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Old 11-12-09, 05:36 AM   #9
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A word out there to any bike shop employees on the list. If your shop is throwing out functional, but used parts, please encourage them to donate the parts to one of the local bike collectives that are popping up everywhere. Even damaged items like bents wheels or rusted parts may still have some usable pieces.

I'm sure many shop owners view this as "helping the competition". Why should you give parts away for free when you'd rather have people come in to the shop to buy from you? A fair question. But I would argue that the people served by the collectives are rarely deciding between a used part or a new one. They're going to collectives and working on their own bikes because they have to. And these collectives create and encourage more cyclists which means more future customers for the retail shops. Someone who keeps his bike running for a few months with a beat up wheel is more likely to visit a shop to buy a new bike when he can afford it than if he stopped riding all together.

As further evidence I'd point out that in Los Angeles, the three major collectives are all located directly next to a retail shops. The two entities help each other rather than competing.

Probably preaching to the converted here, but thought it worth worth the reminder.
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Old 11-12-09, 05:50 AM   #10
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Years ago, I did some carpentry work for one LBS. They were moving shop two doors down.
They'd filled a dumpster with old parts and frames.
Things like a 12 pack of Dia-Compe gum hood lever sets. A display handlebar with 5 functional computers on it.
I built one complete road bike out of some of the parts and hoarded some stuff.
I still wake up in a cold sweat thinking of all the other things I should have scavenged but didn't.
Could have had my own NOS Ebay store.
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Old 11-12-09, 06:00 AM   #11
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I think it really depends on what it is on the dumpster. I recently brought home a wheel from a bike shop discard pile that is in good shape (no cracks/badly worn rim braking surface etc), but it does have a bow in it that cannot be easily trued out. I am either going to give it to the coop or pick a cold winter day, detension the whole wheel, use the 'smack the rim on the ground' maneuver to get the bend out a bit, and then re-true and tension things up.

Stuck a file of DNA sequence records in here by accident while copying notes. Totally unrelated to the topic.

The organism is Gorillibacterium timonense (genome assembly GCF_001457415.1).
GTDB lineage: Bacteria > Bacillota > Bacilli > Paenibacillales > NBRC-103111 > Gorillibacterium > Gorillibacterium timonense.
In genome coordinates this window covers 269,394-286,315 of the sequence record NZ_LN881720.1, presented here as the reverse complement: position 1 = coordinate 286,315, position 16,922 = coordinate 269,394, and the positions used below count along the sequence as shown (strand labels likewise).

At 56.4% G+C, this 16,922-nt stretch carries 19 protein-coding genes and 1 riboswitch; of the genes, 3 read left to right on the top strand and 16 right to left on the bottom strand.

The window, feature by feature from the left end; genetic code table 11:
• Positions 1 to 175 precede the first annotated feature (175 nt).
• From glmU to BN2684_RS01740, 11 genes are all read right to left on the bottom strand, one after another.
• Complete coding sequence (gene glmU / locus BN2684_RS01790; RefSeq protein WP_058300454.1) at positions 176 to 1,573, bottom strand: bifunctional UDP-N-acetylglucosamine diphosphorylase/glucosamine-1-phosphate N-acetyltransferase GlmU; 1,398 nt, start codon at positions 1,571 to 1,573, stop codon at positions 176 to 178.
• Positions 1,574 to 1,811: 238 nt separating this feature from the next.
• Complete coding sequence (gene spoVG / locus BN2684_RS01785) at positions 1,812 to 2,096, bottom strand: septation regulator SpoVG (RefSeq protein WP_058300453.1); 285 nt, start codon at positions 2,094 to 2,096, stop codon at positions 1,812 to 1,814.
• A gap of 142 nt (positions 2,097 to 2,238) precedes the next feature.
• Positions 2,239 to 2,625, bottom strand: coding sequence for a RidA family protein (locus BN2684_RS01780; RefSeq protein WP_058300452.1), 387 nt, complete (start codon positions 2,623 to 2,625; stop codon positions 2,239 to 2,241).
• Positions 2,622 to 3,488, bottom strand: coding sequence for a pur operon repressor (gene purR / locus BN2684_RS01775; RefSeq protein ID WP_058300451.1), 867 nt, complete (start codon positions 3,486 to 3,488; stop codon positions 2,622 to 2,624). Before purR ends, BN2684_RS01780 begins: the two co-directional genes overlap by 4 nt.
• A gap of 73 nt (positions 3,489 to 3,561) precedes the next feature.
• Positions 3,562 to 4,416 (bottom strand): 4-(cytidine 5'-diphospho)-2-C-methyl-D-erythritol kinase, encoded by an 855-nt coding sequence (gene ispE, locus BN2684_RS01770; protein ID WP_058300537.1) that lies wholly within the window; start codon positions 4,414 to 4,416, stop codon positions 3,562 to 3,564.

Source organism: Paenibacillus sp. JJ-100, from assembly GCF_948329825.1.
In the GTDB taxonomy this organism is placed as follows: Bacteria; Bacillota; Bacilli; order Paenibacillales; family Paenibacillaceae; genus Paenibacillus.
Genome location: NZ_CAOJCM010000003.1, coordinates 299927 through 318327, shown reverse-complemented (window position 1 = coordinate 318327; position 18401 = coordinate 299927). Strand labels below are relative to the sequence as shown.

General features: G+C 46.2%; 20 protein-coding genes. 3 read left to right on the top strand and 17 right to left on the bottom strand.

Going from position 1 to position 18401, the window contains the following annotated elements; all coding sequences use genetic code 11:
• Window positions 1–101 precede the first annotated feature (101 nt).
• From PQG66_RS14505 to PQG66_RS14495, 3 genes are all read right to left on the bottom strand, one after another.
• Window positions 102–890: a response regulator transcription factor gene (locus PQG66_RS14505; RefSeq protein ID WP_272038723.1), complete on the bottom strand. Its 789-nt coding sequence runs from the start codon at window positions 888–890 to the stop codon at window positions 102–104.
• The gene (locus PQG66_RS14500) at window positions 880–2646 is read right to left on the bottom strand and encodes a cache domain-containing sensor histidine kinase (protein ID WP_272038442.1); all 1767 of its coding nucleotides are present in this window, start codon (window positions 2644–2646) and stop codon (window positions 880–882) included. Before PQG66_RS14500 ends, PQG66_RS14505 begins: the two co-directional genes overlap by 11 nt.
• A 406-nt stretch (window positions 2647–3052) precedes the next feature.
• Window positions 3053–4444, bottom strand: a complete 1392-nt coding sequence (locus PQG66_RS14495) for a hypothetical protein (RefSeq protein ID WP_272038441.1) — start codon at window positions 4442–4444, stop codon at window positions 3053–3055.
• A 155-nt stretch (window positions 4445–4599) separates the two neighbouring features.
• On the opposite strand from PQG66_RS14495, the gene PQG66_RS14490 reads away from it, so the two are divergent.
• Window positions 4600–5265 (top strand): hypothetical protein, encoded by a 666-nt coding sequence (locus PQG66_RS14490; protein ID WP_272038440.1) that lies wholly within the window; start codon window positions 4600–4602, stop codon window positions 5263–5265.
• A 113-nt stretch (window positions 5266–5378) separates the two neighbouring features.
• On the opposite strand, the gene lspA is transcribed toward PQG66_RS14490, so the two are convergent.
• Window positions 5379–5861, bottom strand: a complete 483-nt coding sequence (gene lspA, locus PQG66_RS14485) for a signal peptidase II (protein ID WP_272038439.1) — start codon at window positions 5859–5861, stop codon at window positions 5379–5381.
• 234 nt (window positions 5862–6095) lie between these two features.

If it doesn't work, just a bit of my time, and if it does work I have a spare wheel for some project bike in the future. If the bike goes to the coop, they will use the same 'maneuver' to straighten it. Watching them do it successfully is what makes me think about trying it myself.

Over the summer while shopping for a new bike a customer came in with a bike that had been run over by a car backing out of the driveway. Bike was parked and the driver didn't see it. Shop said not worth repairing. It was headed for the dumpster and I asked it I could have it sure.

The frame and back wheel were toast. I salvaged a decent front 700c hybrid wheel, a set of tires and a handle bar with adjustable quill stem with grip shift for a 3x7 drive train. Bars, stem and shifters went to a friend so he could finish up a mountain bike he was fixing up into a commuter.

The problem with getting parts/bikes from shops to the local coop is someone has to either deliver or pick them up. Can be hard to co-ordinate and if the shop doesn't have much room to hold the stuff and if the pick up volunteer doesn't follow through, well bad feelings can ensue.
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Old 11-12-09, 07:08 AM   #12
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I've resurected several parts from my LBS's discards. I've rebuilt hubs from trashed wheels, etc. I haven't raided their dumpster but have asked if they had anything they were willing to get rid of. I've offered to pay but they generally just let me have them at no cost,